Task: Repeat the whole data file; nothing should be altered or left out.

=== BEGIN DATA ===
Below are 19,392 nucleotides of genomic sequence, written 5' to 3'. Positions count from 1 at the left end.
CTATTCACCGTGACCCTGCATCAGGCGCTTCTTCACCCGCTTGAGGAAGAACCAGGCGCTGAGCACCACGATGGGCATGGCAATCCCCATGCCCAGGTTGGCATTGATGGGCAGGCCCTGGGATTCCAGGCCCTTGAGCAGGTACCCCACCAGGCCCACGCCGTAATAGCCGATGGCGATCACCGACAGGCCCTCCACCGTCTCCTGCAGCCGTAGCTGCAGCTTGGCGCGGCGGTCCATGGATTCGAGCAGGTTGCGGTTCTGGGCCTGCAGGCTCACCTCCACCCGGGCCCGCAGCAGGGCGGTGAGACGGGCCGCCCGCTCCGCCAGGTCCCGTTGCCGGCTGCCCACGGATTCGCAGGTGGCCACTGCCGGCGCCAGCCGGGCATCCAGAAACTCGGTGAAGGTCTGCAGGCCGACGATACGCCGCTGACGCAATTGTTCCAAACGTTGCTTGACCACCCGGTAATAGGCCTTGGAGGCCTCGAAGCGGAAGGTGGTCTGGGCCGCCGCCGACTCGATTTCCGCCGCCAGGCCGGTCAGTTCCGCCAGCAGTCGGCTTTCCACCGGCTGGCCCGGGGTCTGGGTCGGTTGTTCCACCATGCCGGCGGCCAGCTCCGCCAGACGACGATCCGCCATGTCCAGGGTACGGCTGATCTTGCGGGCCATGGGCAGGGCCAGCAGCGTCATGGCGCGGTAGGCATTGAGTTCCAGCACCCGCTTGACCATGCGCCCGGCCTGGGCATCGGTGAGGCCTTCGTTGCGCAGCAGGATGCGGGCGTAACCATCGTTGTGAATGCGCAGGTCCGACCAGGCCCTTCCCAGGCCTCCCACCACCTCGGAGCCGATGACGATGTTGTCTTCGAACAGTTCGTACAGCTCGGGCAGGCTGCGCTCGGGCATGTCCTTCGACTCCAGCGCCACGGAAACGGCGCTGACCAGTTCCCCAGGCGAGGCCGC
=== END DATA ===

Below are 19,392 nucleotides of genomic sequence, written 5' to 3'. Positions count from 1 at the left end.
CTATTCACCGTGACCCTGCATCAGGCGCTTCTTCACCCGCTTGAGGAAGAACCAGGCGCTGAGCACCACGATGGGCATGGCAATCCCCATGCCCAGGTTGGCATTGATGGGCAGGCCCTGGGATTCCAGGCCCTTGAGCAGGTACCCCACCAGGCCCACGCCGTAATAGCCGATGGCGATCACCGACAGGCCCTCCACCGTCTCCTGCAGCCGTAGCTGCAGCTTGGCGCGGCGGTCCATGGATTCGAGCAGGTTGCGGTTCTGGGCCTGCAGGCTCACCTCCACCCGGGCCCGCAGCAGGGCGGTGAGACGGGCCGCCCGCTCCGCCAGGTCCCGTTGCCGGCTGCCCACGGATTCGCAGGTGGCCACTGCCGGCGCCAGCCGGGCATCCAGAAACTCGGTGAAGGTCTGCAGGCCGACGATACGCCGCTGACGCAATTGTTCCAAACGTTGCTTGACCACCCGGTAATAGGCCTTGGAGGCCTCGAAGCGGAAGGTGGTCTGGGCCGCCGCCGACTCGATTTCCGCCGCCAGGCCGGTCAGTTCCGCCAGCAGTCGGCTTTCCACCGGCTGGCCCGGGGTCTGGGTCGGTTGTTCCACCATGCCGGCGGCCAGCTCCGCCAGACGACGATCCGCCATGTCCAGGGTACGGCTGATCTTGCGGGCCATGGGCAGGGCCAGCAGCGTCATGGCGCGGTAGGCATTGAGTTCCAGCACCCGCTTGACCATGCGCCCGGCCTGGGCATCGGTGAGGCCTTCGTTGCGCAGCAGGATGCGGGCGTAACCATCGTTGTGAATGCGCAGGTCCGACCAGGCCCTTCCCAGGCCTCCCACCACCTCGGAGCCGATGACGATGTTGTCTTCGAACAGTTCGTACAGCTCGGGCAGGCTGCGCTCGGGCATGTCCTTCGACTCCAGCGCCACGGAAACGGCGCTGACCAGTTCCCCAGGCGAGGCCGC